Oscar Pistorius 'shot Reeva Steenkamp in bathroom'

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Media captionReeva Steenkamp was laid to rest as Pistorius faced court

South African athletics star Oscar Pistorius killed his girlfriend by shooting her through a bathroom door at his home, prosecutors told a court.

Details of the prosecution's case against Mr Pistorius, accused of the premeditated murder of Reeva Steenkamp, emerged at a bail hearing in Pretoria.

Mr Pistorius, who denies murder, told the court through his lawyer: "I had no intention to kill my girlfriend."

The hearing came as the victim's family held a funeral in Port Elizabeth.

Following the private ceremony, the 29-year-old former model's father, Barry Steenkamp, told reporters: "We have to keep Reeva in our hearts forever".

Her brother Adam said there was "a space missing" inside all the people she knew.


The prosecution is pursuing a charge of premeditated murder against the 26-year-old athlete.

Image caption Oscar Pistorius could face life in jail if found guilty

Prosecutor Gerrie Nel told the court that on the night of the killing Mr Pistorius - a double amputee - got up, put on his prostheses, walked seven metres (24ft) and fired his gun through the bathroom door.

He shot four times and hit Ms Steenkamp three times, he said. The defendant later broke down the bathroom door and carried the victim downstairs, Mr Nel added.

Defence lawyer Barry Roux told the court his client did not know in advance who was behind the door.

He said the prosecution had provided "no evidence of premeditated murder", and that it was not even murder.

Mr Roux later read a statement from Mr Pistorius saying the couple had decided to spend Thursday evening at home.

"We were in our bedroom. She was doing her yoga exercises. I was watching television," it added. The statement said the couple loved each other and that Mr Pistorius had no intention of killing Ms Steenkamp.

The defendant was sobbing as his lawyer spoke, correspondents in court say.

After hearing argument from both sides, the magistrate ruled that Mr Pistorius should indeed face a charge under the so-called "Schedule 6", or premeditated murder.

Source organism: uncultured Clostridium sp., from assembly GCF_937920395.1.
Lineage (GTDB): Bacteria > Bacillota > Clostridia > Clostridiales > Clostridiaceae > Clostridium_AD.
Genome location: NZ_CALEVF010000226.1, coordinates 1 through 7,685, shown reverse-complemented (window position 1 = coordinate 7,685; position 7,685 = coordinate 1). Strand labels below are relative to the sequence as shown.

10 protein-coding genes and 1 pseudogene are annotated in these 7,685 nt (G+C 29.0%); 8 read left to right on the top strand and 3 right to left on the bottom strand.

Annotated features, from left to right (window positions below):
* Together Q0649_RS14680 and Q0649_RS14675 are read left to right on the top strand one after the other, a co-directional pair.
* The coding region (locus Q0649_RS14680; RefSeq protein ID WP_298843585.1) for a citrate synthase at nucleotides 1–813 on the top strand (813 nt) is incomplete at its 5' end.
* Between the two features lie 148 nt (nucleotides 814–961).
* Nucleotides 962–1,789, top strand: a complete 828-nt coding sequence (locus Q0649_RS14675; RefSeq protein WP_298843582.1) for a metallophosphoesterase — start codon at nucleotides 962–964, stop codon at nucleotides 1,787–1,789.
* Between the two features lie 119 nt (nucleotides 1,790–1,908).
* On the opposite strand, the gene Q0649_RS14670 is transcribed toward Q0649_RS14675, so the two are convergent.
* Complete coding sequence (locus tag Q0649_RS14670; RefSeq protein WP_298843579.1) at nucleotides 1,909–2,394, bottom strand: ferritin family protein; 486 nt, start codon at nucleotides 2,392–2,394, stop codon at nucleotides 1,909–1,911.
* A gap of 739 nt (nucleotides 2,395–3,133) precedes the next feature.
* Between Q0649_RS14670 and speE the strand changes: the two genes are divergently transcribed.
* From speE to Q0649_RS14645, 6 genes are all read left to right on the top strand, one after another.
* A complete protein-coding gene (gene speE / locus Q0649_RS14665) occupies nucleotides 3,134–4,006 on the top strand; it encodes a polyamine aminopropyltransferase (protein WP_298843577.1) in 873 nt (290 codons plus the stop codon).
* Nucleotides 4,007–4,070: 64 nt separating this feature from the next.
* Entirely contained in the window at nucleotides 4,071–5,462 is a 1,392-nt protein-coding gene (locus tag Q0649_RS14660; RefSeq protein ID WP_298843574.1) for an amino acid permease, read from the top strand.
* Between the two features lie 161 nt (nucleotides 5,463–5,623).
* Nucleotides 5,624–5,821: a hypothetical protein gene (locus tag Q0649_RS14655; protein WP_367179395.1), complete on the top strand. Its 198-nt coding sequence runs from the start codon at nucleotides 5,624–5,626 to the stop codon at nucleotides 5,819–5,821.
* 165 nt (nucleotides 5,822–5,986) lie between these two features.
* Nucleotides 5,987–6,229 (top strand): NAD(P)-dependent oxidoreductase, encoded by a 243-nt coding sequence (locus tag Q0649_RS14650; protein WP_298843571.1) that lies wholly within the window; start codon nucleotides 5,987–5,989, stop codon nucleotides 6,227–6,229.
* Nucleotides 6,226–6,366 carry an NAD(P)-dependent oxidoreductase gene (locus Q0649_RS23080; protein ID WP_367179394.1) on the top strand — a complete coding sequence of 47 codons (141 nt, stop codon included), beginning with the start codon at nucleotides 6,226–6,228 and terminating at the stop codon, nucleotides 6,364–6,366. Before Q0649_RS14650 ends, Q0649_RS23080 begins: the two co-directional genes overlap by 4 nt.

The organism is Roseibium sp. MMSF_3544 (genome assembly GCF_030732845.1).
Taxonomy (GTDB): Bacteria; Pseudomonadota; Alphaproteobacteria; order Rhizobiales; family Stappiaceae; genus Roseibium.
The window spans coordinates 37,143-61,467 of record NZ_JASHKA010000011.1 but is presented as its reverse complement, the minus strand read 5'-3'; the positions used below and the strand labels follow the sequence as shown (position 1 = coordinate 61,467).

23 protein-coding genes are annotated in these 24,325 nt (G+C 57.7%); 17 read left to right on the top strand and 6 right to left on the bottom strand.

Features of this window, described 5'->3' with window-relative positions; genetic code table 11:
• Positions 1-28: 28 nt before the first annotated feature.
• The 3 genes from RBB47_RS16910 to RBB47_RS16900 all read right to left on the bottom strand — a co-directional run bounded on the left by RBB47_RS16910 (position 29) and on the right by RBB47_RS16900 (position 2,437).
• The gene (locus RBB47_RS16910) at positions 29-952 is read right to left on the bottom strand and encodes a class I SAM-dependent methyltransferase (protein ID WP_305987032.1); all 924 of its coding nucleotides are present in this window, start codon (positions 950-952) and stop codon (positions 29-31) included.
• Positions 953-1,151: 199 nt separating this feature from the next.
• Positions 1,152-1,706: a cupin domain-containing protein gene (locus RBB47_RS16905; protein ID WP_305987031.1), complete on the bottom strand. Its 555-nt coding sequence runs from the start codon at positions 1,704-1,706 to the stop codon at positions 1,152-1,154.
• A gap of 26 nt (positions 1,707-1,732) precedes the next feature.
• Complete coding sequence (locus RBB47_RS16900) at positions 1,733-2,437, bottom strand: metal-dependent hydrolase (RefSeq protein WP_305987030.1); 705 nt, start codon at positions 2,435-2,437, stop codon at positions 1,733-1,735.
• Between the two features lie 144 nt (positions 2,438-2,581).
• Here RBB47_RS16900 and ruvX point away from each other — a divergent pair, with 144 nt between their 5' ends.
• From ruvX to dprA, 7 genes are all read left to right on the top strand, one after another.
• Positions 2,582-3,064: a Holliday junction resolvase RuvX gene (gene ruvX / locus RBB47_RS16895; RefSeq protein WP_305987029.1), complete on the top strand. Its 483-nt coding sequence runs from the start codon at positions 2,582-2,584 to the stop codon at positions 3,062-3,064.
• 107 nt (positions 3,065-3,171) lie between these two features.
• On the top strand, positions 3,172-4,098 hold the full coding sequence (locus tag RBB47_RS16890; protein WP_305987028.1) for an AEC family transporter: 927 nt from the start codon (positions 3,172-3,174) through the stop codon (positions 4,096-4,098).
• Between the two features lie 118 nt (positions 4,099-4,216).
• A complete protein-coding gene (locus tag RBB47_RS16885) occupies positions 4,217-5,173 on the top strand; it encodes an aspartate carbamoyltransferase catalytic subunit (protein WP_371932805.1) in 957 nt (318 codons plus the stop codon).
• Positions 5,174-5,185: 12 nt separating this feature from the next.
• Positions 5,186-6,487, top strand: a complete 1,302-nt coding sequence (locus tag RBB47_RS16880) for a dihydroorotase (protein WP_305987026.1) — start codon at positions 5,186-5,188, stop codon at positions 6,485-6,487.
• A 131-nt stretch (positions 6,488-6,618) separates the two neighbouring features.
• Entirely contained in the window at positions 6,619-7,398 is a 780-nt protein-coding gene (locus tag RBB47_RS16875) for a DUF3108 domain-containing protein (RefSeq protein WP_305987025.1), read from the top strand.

His family held each other and prayed as the court went into recess, our correspondent added.

The judge reserved the right to downgrade his ruling at any time, but Mr Pistorius' legal team will now need to prove he deserves bail despite facing the most serious charge.

Following Thursday's killing, there was media speculation that Ms Steenkamp had been mistaken for an intruder, but police rejected that possibility.

Mr Pistorius has been held in a cell at a police station Pretoria since his arrest on Thursday. He could face life imprisonment if found guilty.

Outside the court, campaigners against domestic violence urged the judge to refuse bail. "Pistorius must rot in jail," one placard read.

Ms Steenkamp's relatives spoke of their grief in a newspaper interview published on Monday.

Her mother, June Steenkamp, told the Times of South Africa: "All we want are answers... answers as to why this had to happen, why our beautiful daughter had to die like this."

The case has aroused huge interest both in South Africa, where Oscar Pistorius is regarded as a national hero, and around the world.

He is a multiple Paralympic champion, winning gold medals at the 2004 Games in Athens, at Beijing 2008 and at London 2012.

In London he made history by becoming the first double amputee to run in the Olympics, progressing to the semi-finals of the 400m,

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